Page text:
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Weddinginsicily Taormina  weddinginsicily

your "Godfather" wedding

The "Godfather" villages of Savoca and Forza D'Agro': "An offer you just might not be able to refuse!"
Anyone who hasn't seen the "Godfather" movies, really should do so before coming to Sicily and visiting these charming locations. Francis Ford Coppola filmed the Sicilian scenes of his movies in these two authentic villages a short drive from Taormina, which still today are completely untouched and retain their original medievel charm.
Built on rocky hilltops high above the sea, the two villages are a hidden piece of Sicily which definitely can be a great location for your wedding ceremony or reception banquet.
Savoca was the location for the scenes set in Corleone, S. Nicolo' Church (also called S. Lucia Church) was chosen for Michael and Apollonia's wedding and Bar Vitelli, which is still a functioning establishment, was featured in the motion picture as the place where Michael Corleone asked Apollonia's father to meet his daughter.
This has made tiny Savoca an international tourist destination, but its smallness and remoteness precludes it from being overwhelmed.
Forza d'Agrò is on the lower peak of a small mountain, while on the higher peak that overlooks the town are the remains of a Norman castle.
Much of the town consists of traditional buildings and stone paved lanes that are impassable by car. The perfect setting for the "Godfather" movies!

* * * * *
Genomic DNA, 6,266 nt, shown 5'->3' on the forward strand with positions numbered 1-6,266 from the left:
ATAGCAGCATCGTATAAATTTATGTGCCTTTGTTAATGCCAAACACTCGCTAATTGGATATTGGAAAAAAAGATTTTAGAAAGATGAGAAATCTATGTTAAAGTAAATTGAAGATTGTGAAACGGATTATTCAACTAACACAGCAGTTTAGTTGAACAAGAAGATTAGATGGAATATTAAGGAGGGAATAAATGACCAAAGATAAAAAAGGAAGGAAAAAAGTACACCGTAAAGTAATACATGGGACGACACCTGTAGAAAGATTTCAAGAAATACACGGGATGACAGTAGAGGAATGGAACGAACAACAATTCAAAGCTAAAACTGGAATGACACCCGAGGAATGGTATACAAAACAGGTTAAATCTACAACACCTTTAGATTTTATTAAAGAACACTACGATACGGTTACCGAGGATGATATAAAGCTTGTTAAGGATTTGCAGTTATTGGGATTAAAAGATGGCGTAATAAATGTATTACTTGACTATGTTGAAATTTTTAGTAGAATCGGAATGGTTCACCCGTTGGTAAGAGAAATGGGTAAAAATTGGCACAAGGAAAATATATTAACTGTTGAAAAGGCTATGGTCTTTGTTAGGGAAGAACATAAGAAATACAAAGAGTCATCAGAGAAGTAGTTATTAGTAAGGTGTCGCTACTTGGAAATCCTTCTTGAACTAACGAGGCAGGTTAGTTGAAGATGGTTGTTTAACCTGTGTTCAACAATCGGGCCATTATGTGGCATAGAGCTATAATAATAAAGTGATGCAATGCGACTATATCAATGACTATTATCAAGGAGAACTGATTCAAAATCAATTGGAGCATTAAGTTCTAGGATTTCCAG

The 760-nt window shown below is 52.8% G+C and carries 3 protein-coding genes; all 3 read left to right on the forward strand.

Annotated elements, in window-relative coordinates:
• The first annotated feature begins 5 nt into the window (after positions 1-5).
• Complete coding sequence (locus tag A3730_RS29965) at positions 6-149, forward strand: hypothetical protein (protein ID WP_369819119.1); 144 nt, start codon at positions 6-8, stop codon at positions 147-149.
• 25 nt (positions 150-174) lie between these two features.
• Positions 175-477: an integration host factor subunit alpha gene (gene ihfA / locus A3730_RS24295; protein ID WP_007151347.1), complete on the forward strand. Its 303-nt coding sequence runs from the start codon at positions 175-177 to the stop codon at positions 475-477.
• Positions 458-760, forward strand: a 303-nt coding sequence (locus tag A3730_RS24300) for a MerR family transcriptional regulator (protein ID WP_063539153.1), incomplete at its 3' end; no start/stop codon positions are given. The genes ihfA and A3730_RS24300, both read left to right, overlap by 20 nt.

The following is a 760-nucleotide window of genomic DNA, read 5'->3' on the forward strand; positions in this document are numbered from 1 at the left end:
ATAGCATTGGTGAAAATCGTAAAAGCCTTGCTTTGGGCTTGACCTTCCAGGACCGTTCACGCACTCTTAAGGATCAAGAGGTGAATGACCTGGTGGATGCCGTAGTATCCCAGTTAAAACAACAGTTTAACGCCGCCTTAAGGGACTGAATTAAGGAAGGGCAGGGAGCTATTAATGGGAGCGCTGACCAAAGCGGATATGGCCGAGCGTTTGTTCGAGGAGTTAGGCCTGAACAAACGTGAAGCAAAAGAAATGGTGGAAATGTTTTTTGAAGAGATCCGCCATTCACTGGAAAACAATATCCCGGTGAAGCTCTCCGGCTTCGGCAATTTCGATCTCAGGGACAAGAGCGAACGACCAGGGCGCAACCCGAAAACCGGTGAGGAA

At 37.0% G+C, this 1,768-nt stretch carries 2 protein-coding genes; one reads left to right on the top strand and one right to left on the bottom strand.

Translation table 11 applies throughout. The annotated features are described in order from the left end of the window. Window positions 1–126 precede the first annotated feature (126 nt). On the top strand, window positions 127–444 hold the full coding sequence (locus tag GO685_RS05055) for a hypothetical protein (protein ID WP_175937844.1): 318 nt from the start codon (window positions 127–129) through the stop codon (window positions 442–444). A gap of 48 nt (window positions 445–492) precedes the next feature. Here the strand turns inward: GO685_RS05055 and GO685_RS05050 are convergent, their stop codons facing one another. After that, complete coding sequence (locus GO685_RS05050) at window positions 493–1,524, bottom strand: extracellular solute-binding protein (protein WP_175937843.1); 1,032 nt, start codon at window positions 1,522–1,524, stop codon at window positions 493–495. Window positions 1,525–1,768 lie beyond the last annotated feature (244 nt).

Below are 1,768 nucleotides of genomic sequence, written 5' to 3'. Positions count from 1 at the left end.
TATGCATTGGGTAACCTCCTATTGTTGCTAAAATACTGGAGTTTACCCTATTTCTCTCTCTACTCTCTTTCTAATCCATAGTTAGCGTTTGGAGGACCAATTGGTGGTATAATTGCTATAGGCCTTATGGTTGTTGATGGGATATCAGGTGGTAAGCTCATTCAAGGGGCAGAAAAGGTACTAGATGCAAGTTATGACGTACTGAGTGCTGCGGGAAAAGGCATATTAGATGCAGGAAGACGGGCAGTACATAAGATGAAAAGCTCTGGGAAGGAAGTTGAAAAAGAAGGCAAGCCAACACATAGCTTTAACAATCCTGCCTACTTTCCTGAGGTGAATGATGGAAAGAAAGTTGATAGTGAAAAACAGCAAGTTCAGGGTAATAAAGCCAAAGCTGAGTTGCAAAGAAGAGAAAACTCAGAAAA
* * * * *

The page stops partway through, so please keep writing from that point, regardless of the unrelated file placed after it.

S. Nicolo' Church (S. Lucia Church)
The oldest documents date it to the beginning of the Thirteenth Century.
Little remains of its original appearance, getting twisted restorations in times. It seems a fortress dominating the underlying valley.
It is, incorrectly, called S. Lucia Church, because the statue of the saint was transferred here after the collapse of the church consecrated to her.
The building, with a nave and two aisles, contains valuable sumptuously carved polychromatic marble altars of the Baroque period and many "vare" (richly decorated bases) on which wooden saint’s sculptures stand.
Along the nave there are some paintings on wood representing biblical episodes. On the high altar some pictures on canvas represent S. Lucia and her martyrdom.
Also interesting are terracotta reproductions of the stations of the Cross.


Forza D'Agro'

Holy Mary of the Annunciation and Assumption Church
The Cathedral, dedicated to Holy Mary of the Annunciation and Assumption, dates back to the beginning of the 18th century. The church was originally built in the 15th century but underwent serious damage due to earthquakes in 1648 and then again in 1693.
The architecture of the church reflects Spanish decorative elements. However, the undulating and pyramidal shapes of the structure create a dynamic form, reflecting the typical style of the Sicilian Baroque.

The interior of the Cathedral is equally elegant due to the light succession of arches and columns that divide the space into three well proportioned naves.

Holy Trinity Church
In 1576 the church was built. Its facade was reconstructed over the original structure of the 15th century.
The interior of the church consists of one nave and is distinctive for the contrast between the four altars, noted for their wooden structures coloured in sea-blue with pale gold friezes, and the unadorned white walls.


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